The circular economy: a new resource model for the built environment
As I recently sat on the panel for a talk about the circular economy at RWM 2014, the resource and waste management solutions show, I reminded the audience of the intrinsic link between the waste industry and the construction industry. We shouldn’t be thinking of materials as waste but as resource. And with 260 million tonnes of materials used in construction every year, we need to think carefully about how we are using these resources to get the most value from their reuse.
In construction particularly, there has been a shift from sending all materials to landfill to segregating different materials for recycling and reuse. Currently about 10%, or 3½ million tonnes of construction waste, is sent to landfill, and approximately 88% is diverted from landfill through open loop ‘recycling’. Of the 88% diverted from landfill from construction sites, up to half is ‘recycled’ into Refuse Derived Fuel for energy production, and much of what is left is being down-cycled, for example into low grade aggregates. So all the work and energy we have put into manufacturing a product ends up going up in smoke or being used as fill in the ground. Resource is no longer sent to landfill, but it’s not reused in the same capacity, which means it’s losing its value. We are still losing too much resource from the ‘recycling’ cycle.
The only construction company to be a member of the Ellen MacArthur CE100, we propose a new way of thinking about resource – the circular economy. The circular economy model has two nutrient cycles, Biological and Technical. Most construction materials will currently fall within the Technical Nutrients cycle, but some, such as engineered timber, may cross over into both. The model works by trying to get as much of the resource back via the inner circles, i.e. maintain and reuse rather than recycle, in a similar way to the waste hierarchy. A number of companies have started to implement more circular products such as Desso carpet tiles, Armstrong ceilings, DOW Insulation, and Herman Miller furniture. But how could we make this work for a whole building?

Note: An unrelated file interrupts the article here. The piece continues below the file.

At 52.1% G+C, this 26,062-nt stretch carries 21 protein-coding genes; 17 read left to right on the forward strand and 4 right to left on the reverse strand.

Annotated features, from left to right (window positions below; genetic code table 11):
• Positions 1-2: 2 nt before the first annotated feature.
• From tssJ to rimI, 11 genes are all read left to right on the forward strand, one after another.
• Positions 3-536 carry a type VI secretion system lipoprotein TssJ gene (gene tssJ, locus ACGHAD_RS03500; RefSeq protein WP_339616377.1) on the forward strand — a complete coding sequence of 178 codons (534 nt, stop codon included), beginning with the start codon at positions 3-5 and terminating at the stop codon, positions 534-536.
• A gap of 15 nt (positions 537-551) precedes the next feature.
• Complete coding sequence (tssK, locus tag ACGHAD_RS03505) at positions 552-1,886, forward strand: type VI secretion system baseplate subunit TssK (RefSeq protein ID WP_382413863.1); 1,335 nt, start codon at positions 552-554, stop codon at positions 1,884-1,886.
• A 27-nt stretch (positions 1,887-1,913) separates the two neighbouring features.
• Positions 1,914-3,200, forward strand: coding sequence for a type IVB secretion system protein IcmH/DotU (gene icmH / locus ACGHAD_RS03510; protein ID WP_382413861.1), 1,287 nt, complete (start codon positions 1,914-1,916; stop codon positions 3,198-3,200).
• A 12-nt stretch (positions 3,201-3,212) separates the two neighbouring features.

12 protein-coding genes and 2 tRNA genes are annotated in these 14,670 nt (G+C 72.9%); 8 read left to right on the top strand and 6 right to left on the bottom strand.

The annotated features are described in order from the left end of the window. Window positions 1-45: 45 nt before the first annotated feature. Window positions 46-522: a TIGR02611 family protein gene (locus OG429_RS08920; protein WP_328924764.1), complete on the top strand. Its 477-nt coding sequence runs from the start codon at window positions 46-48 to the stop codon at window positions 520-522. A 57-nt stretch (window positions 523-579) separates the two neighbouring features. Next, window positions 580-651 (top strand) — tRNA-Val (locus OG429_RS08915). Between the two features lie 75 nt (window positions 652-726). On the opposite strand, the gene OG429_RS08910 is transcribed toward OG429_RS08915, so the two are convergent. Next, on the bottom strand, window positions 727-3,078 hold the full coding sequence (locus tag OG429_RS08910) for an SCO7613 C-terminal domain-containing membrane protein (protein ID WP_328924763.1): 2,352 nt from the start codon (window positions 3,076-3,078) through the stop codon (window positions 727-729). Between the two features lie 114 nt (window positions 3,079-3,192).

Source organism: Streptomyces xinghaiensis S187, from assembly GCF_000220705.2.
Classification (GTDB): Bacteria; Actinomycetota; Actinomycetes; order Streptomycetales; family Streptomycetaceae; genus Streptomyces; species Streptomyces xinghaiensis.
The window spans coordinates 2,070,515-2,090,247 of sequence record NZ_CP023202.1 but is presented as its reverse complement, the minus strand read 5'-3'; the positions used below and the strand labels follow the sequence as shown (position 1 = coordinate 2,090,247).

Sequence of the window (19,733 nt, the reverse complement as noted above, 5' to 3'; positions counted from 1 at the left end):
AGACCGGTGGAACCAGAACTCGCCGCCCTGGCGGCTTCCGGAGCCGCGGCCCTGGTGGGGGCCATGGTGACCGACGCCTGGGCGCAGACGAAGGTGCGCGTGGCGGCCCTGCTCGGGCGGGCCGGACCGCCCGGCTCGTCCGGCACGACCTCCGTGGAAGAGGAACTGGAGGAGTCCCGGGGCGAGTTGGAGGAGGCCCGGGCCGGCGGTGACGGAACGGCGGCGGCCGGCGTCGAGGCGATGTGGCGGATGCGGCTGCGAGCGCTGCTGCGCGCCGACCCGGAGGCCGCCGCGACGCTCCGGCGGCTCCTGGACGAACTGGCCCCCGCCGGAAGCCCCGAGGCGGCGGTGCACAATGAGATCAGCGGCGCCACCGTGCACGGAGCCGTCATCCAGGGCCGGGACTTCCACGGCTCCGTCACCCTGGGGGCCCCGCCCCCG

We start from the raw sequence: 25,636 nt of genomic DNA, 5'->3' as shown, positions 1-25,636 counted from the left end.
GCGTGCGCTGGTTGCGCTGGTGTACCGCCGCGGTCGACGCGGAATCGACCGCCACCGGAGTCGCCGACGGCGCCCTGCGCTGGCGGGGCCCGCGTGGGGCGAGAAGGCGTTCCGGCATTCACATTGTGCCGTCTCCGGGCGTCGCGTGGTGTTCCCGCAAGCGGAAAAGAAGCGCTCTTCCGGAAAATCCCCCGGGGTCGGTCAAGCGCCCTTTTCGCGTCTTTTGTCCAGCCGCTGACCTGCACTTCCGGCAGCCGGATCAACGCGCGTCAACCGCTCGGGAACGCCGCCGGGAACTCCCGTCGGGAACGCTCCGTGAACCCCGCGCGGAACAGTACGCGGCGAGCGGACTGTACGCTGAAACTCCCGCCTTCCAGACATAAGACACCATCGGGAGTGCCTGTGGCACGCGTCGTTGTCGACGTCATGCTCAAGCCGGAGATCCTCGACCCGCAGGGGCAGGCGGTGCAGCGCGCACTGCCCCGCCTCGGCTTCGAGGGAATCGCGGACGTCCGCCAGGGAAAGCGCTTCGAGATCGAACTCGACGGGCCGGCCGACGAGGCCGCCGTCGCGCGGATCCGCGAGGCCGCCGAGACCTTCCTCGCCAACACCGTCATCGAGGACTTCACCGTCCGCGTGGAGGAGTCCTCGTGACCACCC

Well, we need to start off with a production cycle which does not use fossil fuels, and move to renewable resources. Designers then need to ‘design for deconstruction’ as we want to be able to dismantle the product to recover the materials at a later stage. Resource efficiency measures are then used to reduce the amount of raw materials, and to reduce waste during the production cycles, but any waste that is produced is diverted back into the production loop.
This is where we need a significant change to the business model. How do we ensure that the materials in products supplied to the customer can be recovered from them when they are no longer required?
Rather than selling the customer a product and walking away, we should be looking at providing them with a service contract. So for example Philips, as a provider of lighting, will provide light or lux, and as part of its service contract to provide light, they will provide the light fitting, which the client uses, with a type of material passport to enable it to be tracked over its lifetime. If the light fitting breaks down, Philips repair it (by replacing the bulb, part of the electronics, or the whole fitting), to continue its use for as long as practicable. When light is no longer required, they take back the light fitting for remanufacture.
But how do we get that product back to the manufacturer? It is this end of life materials collection that I believe is where the waste industry, with its local logistics network, is best placed to provide a solution.
comments powered by Disqus Back to Insights